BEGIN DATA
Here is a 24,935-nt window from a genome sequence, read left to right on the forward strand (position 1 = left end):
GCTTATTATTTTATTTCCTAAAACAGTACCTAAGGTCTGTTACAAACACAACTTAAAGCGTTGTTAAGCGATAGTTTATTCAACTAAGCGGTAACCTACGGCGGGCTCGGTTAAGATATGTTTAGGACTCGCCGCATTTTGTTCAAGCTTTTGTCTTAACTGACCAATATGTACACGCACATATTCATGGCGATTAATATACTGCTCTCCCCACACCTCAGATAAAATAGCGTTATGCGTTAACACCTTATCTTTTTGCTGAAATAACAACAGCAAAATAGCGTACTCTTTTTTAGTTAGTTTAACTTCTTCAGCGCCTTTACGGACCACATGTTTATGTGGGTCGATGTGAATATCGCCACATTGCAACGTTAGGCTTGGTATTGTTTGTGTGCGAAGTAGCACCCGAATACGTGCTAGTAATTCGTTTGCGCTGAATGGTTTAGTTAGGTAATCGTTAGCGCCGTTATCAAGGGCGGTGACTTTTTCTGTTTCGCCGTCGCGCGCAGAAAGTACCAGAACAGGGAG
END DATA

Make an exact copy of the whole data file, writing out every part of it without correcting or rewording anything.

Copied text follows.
Here is a 24,935-nt window from a genome sequence, read left to right on the forward strand (position 1 = left end):
GCTTATTATTTTATTTCCTAAAACAGTACCTAAGGTCTGTTACAAACACAACTTAAAGCGTTGTTAAGCGATAGTTTATTCAACTAAGCGGTAACCTACGGCGGGCTCGGTTAAGATATGTTTAGGACTCGCCGCATTTTGTTCAAGCTTTTGTCTTAACTGACCAATATGTACACGCACATATTCATGGCGATTAATATACTGCTCTCCCCACACCTCAGATAAAATAGCGTTATGCGTTAACACCTTATCTTTTTGCTGAAATAACAACAGCAAAATAGCGTACTCTTTTTTAGTTAGTTTAACTTCTTCAGCGCCTTTACGGACCACATGTTTATGTGGGTCGATGTGAATATCGCCACATTGCAACGTTAGGCTTGGTATTGTTTGTGTGCGAAGTAGCACCCGAATACGTGCTAGTAATTCGTTTGCGCTGAATGGTTTAGTTAGGTAATCGTTAGCGCCGTTATCAAGGGCGGTGACTTTTTCTGTTTCGCCGTCGCGCGCAGAAAGTACCAGAACAGGGAG